Magazine article Americas (English Edition)

Mile-High Biennial

Magazine article Americas (English Edition)

Mile-High Biennial

Article excerpt

It's the largest and one of the most exciting international events in the United States scheduled for 2010, and it's happening in Denver. Launching July 1, the Biennial of the Americas, will be a World's Fair of art and ideas for the Western Hemisphere.

Throughout the entire month of July, the Biennial celebration will offer visitors cross-cultural experiences through a wide array of art exhibits, live music, and special cultural programming. Emerging talent and leaders in the sciences, politics, economics, and technology will also convene roundtable discussions and policy summits designed to create a shared vision for a more cohesive hemisphere.

"Starting with the Western Hemisphere, we are working to position Denver as leader in fostering a global community," said Donna Good, President of the Biennial. "Through art and culture--a beautiful commonality all the counties in the Western Hemisphere share--we can gain a new perspective about each other."

To get the full perspective on the Biennial, first stop by the McNichols building located in the heart of Denver's downtown Civic Center park. This historic monument, currently undergoing substantial renovations, will serve as the Biennial's main-stage. A team of curators from throughout the Americas is transforming this 30,000 square foot drab office space into a gallery displaying artistic practices inspired by the Americas. These will include art works, concerts, live dance performances, videos and shorts film, lectures, a gift shop, and kid's workshop area that will offer children a chance to learn more about the hemisphere through fun, interactive games, and activities.


The theme for McNichols is, "The Nature of Things," which comes from a first century Roman poem by Lucretius. The poem is about how we perceive the world and make sense of our surroundings.

"The plan is to take this title one step further to examine the idea of how we explain the world to ourselves through perception with the goal of these observations being filtered through the Biennials four themes--innovations, sustainability, community, and the arts," said Paola Santoscoy, lead curator for McNichols.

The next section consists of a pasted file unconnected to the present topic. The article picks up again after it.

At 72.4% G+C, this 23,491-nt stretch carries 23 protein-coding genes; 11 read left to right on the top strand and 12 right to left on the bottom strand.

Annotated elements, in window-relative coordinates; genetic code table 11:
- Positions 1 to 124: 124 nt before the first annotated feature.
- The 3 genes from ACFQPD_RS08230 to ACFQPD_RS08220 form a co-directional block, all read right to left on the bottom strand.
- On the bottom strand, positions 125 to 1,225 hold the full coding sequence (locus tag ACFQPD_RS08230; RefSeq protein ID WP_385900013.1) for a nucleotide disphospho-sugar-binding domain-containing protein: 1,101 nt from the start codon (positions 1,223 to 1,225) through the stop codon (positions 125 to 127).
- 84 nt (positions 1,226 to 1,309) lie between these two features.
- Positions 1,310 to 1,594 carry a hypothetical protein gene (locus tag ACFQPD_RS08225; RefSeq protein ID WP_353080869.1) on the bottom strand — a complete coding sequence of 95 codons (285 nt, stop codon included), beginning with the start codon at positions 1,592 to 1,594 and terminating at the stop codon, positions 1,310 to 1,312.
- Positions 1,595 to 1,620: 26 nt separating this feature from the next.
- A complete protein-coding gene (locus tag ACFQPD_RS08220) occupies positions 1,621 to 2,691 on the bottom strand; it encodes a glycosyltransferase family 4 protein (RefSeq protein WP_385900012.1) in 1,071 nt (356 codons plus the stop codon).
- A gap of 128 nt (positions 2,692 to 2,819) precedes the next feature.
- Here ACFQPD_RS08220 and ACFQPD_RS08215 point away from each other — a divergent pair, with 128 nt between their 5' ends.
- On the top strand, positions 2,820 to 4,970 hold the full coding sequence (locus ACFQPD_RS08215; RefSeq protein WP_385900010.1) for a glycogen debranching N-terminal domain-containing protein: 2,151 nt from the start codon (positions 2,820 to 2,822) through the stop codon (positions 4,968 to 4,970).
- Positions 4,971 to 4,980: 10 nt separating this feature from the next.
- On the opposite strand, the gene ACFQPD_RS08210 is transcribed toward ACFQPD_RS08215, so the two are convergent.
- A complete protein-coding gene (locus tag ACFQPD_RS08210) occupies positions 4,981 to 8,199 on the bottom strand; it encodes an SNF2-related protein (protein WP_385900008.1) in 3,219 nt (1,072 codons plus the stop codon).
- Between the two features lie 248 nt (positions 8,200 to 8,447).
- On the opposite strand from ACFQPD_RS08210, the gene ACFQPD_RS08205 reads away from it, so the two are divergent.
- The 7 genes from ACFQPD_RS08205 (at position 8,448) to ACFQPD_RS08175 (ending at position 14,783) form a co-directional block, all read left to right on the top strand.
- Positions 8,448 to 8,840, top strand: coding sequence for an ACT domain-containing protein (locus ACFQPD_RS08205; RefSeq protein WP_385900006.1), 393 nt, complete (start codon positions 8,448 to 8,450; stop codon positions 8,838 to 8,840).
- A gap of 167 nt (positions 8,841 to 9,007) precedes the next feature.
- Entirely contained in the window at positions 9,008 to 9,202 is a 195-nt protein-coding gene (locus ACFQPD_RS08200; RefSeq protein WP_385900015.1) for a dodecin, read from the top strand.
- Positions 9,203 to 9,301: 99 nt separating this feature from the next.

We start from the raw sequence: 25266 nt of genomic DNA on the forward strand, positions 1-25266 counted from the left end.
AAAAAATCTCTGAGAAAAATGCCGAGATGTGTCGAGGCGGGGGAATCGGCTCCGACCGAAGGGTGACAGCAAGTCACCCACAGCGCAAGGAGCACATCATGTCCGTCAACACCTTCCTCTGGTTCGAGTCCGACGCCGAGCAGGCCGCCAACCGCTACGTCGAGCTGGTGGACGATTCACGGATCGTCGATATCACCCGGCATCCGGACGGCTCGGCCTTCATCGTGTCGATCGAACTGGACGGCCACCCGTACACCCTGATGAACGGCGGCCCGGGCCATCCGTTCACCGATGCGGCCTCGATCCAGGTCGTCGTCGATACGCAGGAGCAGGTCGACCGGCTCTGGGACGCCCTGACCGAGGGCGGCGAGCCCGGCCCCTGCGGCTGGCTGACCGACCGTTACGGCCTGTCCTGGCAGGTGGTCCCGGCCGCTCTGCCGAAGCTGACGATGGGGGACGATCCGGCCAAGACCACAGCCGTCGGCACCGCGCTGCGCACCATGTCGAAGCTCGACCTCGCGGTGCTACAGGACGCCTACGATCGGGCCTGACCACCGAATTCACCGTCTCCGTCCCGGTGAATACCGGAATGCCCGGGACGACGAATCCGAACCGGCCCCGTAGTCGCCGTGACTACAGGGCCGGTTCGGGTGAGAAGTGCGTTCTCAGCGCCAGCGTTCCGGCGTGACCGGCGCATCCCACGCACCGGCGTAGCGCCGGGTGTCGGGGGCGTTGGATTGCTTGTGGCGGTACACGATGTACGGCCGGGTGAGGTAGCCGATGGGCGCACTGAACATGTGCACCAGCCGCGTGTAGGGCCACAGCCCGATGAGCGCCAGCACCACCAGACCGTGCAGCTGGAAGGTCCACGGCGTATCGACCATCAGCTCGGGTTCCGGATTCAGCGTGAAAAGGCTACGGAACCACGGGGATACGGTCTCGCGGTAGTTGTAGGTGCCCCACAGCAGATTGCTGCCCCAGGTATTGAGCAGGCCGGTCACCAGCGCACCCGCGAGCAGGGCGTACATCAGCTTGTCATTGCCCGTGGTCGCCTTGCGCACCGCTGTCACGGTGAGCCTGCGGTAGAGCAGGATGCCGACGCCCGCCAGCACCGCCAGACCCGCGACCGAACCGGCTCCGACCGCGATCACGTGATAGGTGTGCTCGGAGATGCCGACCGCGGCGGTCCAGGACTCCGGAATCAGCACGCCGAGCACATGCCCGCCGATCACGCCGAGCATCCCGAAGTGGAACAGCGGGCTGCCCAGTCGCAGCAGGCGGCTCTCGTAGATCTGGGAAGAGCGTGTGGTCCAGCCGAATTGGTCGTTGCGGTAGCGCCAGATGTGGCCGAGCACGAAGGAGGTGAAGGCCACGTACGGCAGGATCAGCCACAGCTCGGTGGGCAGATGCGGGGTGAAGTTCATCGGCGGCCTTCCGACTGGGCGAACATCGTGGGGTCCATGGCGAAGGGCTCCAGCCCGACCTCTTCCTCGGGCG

After touring McNichols and visiting the welcome center to figure out what other Biennial adventures await you, jump on the Biennial bus tour. The bus will make stops at Denver's finest large and small cultural institutions who are partnering with the Biennial. Each institution will feature a special Biennial exhibit. At the Denver Botanic Gardens there will be three exhibits that focus on the native plants and the shared resources of the Americas, while at the Museo de las Americas the Liberadores/Liberators exhibit will teach you about visionaries who dared to challenge Old World paradigms in pursuit of a new world.

"More than a dozen cultural institutions are expected to participate in the Biennial," said Steve Katich, Director of Arts and Culture. "From a self-guided tour of butterflies and tropical plants native to the Americas at the Butterfly Pavilion to a night out for an art walk in the Santa Fe Art District, there will be plenty to choose from."

Art and cultural exhibits will bloom around the city giving the Biennial a distinct presence but, unlike most biennials, this one has an added awareness-raising component about the Americas with a series of roundtables and policy summits. Some of the hemisphere's most distinguished thinkers will come together to discuss and formulate calls to action for some the region's most pressing issues, like education, poverty reduction, and public health. …

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